/ 11 July 2017

No-confidence vote: Baleka Mbete will have to put ethics before her allegiance

Mbete addressing the media in Johannesburg in April.
Mbete addressing the media in Johannesburg in April.

On August 8, the National Assembly will finally debate the latest motion of no confidence in President Jacob Zuma. But before this date the speaker, Baleka Mbete, will have to decide whether the voting will be by secret ballot. In the light of the recent judgment of the Constitutional Court, the question arises as to the constraints under which she must operate to make a lawful decision.

The unanimous judgment, penned by Chief Justice Mogoeng Mogoeng, contains a set of key considerations that the speaker must take into account. It must be remembered that the easiest part of the decision of the Constitutional Court concerned the clear existence of a discretionary power of the speaker to decide the nature of the ballot.

In the exercise of this discretion, she is obliged to take account of the purpose that the Constitution gives to the idea of a motion of no confidence: “It is one of the most effective accountability or consequence-enforcement tools designed to continuously remind the president and Cabinet of what could happen should regular mechanisms prove or appear to be ineffective. This measure would ordinarily be resorted to when the people’s representatives have, in a manner of speaking, virtually given up on the president or Cabinet. It constitutes one of the severest political consequences imaginable — a sword that hangs over the head of the president to force him or her to always do the right thing. But, that threat will remain virtually inconsequential in the absence of an effective operationalising mechanism to give it the fatal bite, whenever necessary.”

It follows that the decision as to the form that voting will take is key to ensuring a constitutionally compliant operationalising mechanism. The mechanism must ensure that the members of the National Assembly are able to perform their constitutional duty, for the “motion of no confidence is fundamentally about guaranteeing or reinforcing the effectiveness of existing mechanisms, in-between the general elections, by allowing members of Parliament as representatives of the people to express and act firmly on their dissatisfaction with the executive’s performance”.

The next issue is the most fundamental. The exercise of the vote by a member of the assembly is not dependent on the approach adopted by the caucus of the political party of the member. This may be the most important passage of the judgment by the chief justice: “It is individual members who really have to vote … provisions are couched in the language that recognises the possibility of majorities supporting the removal of the president and the speaker. Conceptually, those majorities could only be possible if members of the ruling party are also at liberty to vote in a way that does not always have to be predetermined by their parties. And this, of course, assumes that the ruling party would generally be opposed to the removal of their own.”

To the extent that there could be any doubt about the secondary role that allegiance to the wishes of the political party might play, the chief justice removes it: “Central to the freedom ‘to follow the dictates of personal conscience’ is the oath of office. Members are required to swear or affirm faithfulness to the republic and obedience to the Constitution and laws. Nowhere does the supreme law provide for them to swear allegiance to their political parties, important players though they are in our constitutional scheme. Meaning, in the event of conflict between upholding constitutional values and party loyalty, their irrevocable undertaking to in effect serve the people and do only what is in their best interests must prevail. This is so not only because they were elected through their parties to represent the people, but also to enable the people to govern through them, in terms of the Constitution.”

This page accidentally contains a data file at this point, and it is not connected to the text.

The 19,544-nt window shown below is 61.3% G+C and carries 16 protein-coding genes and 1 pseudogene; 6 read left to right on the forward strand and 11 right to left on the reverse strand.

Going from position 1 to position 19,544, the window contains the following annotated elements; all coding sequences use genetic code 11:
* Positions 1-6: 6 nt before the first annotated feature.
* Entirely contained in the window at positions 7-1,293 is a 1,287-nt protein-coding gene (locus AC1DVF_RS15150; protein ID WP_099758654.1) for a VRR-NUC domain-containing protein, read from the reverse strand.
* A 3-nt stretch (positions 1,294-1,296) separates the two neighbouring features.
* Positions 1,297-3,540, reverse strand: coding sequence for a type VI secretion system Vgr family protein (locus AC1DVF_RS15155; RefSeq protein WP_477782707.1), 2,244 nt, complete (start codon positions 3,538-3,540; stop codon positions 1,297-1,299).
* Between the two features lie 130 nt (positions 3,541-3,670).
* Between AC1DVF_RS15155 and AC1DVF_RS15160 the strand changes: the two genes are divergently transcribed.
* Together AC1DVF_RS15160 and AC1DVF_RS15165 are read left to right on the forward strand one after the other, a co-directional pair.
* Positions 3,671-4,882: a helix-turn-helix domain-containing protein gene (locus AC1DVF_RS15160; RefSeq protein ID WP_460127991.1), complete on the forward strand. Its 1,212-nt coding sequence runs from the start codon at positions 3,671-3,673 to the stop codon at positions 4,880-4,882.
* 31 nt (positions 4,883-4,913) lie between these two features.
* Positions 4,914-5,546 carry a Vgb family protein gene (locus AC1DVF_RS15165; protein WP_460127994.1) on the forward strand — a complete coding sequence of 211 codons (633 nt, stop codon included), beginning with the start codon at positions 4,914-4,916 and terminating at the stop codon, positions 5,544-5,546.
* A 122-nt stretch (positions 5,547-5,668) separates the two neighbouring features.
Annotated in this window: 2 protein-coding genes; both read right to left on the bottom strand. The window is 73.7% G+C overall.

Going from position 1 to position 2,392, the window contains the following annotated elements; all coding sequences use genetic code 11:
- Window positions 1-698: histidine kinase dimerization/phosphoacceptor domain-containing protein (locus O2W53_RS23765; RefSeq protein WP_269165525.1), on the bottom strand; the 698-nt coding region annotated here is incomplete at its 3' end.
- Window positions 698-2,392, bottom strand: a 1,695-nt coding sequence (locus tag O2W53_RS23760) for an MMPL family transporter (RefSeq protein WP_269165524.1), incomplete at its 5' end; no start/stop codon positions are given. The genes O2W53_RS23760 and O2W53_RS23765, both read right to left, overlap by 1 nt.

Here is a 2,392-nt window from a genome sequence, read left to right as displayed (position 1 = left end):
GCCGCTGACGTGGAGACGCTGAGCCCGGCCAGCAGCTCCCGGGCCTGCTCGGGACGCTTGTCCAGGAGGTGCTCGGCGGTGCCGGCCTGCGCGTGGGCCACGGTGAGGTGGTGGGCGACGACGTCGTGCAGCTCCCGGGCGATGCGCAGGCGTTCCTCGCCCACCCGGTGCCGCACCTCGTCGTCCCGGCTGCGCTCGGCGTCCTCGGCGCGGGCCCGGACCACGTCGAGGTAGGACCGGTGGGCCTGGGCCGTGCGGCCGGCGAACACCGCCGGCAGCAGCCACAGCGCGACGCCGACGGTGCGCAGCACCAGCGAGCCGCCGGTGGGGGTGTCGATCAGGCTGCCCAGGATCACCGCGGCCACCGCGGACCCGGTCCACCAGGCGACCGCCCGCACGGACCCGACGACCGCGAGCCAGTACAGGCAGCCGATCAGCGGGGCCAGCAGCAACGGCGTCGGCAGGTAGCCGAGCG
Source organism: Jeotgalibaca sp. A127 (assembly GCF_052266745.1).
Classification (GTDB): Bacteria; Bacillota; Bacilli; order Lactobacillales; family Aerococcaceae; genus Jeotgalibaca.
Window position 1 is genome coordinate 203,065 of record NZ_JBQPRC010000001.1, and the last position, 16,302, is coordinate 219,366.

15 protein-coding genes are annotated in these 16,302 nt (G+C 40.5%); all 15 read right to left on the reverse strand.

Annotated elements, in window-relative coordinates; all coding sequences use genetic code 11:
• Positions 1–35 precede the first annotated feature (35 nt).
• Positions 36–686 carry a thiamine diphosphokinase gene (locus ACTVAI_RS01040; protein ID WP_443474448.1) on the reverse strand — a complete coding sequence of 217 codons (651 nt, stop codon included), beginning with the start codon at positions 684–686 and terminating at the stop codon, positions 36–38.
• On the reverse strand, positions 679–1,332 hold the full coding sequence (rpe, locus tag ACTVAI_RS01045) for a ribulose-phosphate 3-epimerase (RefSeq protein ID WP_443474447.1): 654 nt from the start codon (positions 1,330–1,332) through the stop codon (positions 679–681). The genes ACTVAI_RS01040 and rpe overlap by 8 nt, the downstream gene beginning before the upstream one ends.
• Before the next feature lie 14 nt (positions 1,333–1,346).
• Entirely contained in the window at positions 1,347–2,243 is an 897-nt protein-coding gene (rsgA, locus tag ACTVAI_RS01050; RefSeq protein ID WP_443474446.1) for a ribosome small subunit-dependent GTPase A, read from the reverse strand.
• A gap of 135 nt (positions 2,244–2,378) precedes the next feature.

This means that the various statements from the ruling party, in particular those of chief whip Jackson Mthembu and secretary general Gwede Mantashe, concerning the obligation of ANC members of the National Assembly to vote as one to defeat the motion, are incompatible with the law as set out by the Constitutional Court. Furthermore it is doubtful whether voting against the wishes of the caucus could constitute a ground for dismissal from the ANC.

The final consideration that the speaker is obliged to consider is whether an open ballot might compromise the ability of members to vote in terms of their conscience. She will need to take account of the following: “The purpose of that motion is also to enhance the enforcement of accountability by allowing members of Parliament as representatives of the people to express and act firmly on their dissatisfaction about the executive’s performance in-between general elections. It is fundamentally for the advancement of good governance through quality service delivery, accountability, the strengthening of our democracy and the realisation of the aspirations of the people of South Africa.”

It is here that the statements of, for example, Makhosi Khoza, an ANC MP who has spoken of her fears for her safety and the need for her to exercise her vote without intimidation, will need to be carefully assessed by the speaker. It is clear from the judgment that members must feel free to vote according to how they consider the nature of their overriding constitutional obligations.

In the light of all of this, one is entitled to wonder whether the role of the court has yet ended in this saga.